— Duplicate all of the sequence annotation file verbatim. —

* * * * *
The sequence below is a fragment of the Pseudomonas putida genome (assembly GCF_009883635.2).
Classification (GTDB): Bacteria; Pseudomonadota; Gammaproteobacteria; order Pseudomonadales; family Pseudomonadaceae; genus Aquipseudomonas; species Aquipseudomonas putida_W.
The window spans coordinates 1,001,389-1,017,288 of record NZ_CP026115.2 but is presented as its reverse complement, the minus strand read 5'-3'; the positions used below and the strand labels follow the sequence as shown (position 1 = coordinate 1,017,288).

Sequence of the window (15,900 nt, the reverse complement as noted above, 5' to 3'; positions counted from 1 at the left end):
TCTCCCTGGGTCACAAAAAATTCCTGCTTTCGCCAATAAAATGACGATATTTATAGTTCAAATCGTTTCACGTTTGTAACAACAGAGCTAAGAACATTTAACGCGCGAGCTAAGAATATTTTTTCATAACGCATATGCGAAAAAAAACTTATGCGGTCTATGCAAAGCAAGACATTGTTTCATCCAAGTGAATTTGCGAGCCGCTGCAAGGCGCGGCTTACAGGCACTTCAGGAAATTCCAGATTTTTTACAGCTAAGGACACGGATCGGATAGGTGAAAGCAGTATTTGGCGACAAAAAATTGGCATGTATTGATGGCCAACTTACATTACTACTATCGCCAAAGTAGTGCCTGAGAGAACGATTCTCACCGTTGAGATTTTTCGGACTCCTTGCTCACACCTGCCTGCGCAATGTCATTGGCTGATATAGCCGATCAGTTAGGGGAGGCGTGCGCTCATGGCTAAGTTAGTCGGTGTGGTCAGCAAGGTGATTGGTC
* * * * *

The sequence below is a fragment of the Pseudomonas putida genome (assembly GCF_009883635.2).
Classification (GTDB): Bacteria; Pseudomonadota; Gammaproteobacteria; order Pseudomonadales; family Pseudomonadaceae; genus Aquipseudomonas; species Aquipseudomonas putida_W.
The window spans coordinates 1,001,389-1,017,288 of record NZ_CP026115.2 but is presented as its reverse complement, the minus strand read 5'-3'; the positions used below and the strand labels follow the sequence as shown (position 1 = coordinate 1,017,288).

Sequence of the window (15,900 nt, the reverse complement as noted above, 5' to 3'; positions counted from 1 at the left end):
TCTCCCTGGGTCACAAAAAATTCCTGCTTTCGCCAATAAAATGACGATATTTATAGTTCAAATCGTTTCACGTTTGTAACAACAGAGCTAAGAACATTTAACGCGCGAGCTAAGAATATTTTTTCATAACGCATATGCGAAAAAAAACTTATGCGGTCTATGCAAAGCAAGACATTGTTTCATCCAAGTGAATTTGCGAGCCGCTGCAAGGCGCGGCTTACAGGCACTTCAGGAAATTCCAGATTTTTTACAGCTAAGGACACGGATCGGATAGGTGAAAGCAGTATTTGGCGACAAAAAATTGGCATGTATTGATGGCCAACTTACATTACTACTATCGCCAAAGTAGTGCCTGAGAGAACGATTCTCACCGTTGAGATTTTTCGGACTCCTTGCTCACACCTGCCTGCGCAATGTCATTGGCTGATATAGCCGATCAGTTAGGGGAGGCGTGCGCTCATGGCTAAGTTAGTCGGTGTGGTCAGCAAGGTGATTGGTC